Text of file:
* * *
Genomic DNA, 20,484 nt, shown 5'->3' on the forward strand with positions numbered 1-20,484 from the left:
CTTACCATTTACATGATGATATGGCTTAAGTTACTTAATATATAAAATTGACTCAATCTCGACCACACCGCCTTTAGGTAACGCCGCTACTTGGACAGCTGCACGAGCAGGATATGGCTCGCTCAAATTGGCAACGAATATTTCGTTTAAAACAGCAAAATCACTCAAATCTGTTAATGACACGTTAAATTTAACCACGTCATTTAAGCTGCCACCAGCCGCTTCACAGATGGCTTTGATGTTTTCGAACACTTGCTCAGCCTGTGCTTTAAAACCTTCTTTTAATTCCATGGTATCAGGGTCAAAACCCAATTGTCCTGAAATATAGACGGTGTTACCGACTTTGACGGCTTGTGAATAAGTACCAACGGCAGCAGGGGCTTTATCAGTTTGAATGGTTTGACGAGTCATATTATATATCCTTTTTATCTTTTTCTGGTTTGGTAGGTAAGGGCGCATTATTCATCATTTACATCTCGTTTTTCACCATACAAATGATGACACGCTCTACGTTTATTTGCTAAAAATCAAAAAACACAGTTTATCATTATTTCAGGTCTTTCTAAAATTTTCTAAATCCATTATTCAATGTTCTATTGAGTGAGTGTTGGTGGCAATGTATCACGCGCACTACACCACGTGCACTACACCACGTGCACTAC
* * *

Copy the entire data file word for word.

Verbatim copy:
Genomic DNA, 20,484 nt, shown 5'->3' on the forward strand with positions numbered 1-20,484 from the left:
CTTACCATTTACATGATGATATGGCTTAAGTTACTTAATATATAAAATTGACTCAATCTCGACCACACCGCCTTTAGGTAACGCCGCTACTTGGACAGCTGCACGAGCAGGATATGGCTCGCTCAAATTGGCAACGAATATTTCGTTTAAAACAGCAAAATCACTCAAATCTGTTAATGACACGTTAAATTTAACCACGTCATTTAAGCTGCCACCAGCCGCTTCACAGATGGCTTTGATGTTTTCGAACACTTGCTCAGCCTGTGCTTTAAAACCTTCTTTTAATTCCATGGTATCAGGGTCAAAACCCAATTGTCCTGAAATATAGACGGTGTTACCGACTTTGACGGCTTGTGAATAAGTACCAACGGCAGCAGGGGCTTTATCAGTTTGAATGGTTTGACGAGTCATATTATATATCCTTTTTATCTTTTTCTGGTTTGGTAGGTAAGGGCGCATTATTCATCATTTACATCTCGTTTTTCACCATACAAATGATGACACGCTCTACGTTTATTTGCTAAAAATCAAAAAACACAGTTTATCATTATTTCAGGTCTTTCTAAAATTTTCTAAATCCATTATTCAATGTTCTATTGAGTGAGTGTTGGTGGCAATGTATCACGCGCACTACACCACGTGCACTACACCACGTGCACTAC